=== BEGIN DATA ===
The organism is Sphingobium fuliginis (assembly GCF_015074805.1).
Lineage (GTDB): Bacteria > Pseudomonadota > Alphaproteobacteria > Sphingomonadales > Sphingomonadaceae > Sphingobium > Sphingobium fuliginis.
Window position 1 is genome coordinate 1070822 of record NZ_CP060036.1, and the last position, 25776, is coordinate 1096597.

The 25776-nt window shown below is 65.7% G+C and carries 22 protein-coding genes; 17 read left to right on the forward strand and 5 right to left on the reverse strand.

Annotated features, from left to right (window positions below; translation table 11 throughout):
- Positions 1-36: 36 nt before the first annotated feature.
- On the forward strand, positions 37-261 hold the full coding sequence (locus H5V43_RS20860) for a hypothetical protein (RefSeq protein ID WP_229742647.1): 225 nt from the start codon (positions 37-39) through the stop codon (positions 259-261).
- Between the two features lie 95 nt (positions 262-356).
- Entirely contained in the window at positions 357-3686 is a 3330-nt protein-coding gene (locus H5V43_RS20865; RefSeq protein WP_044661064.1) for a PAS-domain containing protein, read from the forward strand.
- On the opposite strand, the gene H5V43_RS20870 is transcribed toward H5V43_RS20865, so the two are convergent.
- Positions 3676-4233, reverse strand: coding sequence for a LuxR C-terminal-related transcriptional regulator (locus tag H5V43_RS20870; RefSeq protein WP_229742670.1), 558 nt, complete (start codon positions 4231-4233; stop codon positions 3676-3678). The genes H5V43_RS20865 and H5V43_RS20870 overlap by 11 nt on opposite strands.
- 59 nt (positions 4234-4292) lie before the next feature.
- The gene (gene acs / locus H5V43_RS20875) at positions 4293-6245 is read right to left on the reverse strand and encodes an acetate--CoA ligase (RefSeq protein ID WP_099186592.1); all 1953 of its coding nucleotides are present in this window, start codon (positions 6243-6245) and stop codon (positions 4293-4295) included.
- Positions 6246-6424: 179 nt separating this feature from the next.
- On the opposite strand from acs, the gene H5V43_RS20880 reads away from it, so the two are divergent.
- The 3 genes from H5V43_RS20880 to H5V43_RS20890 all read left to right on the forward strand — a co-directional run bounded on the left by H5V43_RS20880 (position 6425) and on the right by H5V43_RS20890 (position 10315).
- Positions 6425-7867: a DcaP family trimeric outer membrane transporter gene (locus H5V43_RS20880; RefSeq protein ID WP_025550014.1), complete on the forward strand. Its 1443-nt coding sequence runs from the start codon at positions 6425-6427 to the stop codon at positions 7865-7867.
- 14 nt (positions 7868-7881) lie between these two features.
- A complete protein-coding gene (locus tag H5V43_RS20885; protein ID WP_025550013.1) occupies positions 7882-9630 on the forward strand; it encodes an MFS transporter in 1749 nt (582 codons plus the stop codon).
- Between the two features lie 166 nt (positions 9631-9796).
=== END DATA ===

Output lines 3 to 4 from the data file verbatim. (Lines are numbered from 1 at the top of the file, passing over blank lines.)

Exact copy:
Window position 1 is genome coordinate 1070822 of record NZ_CP060036.1, and the last position, 25776, is coordinate 1096597.

The 25776-nt window shown below is 65.7% G+C and carries 22 protein-coding genes; 17 read left to right on the forward strand and 5 right to left on the reverse strand.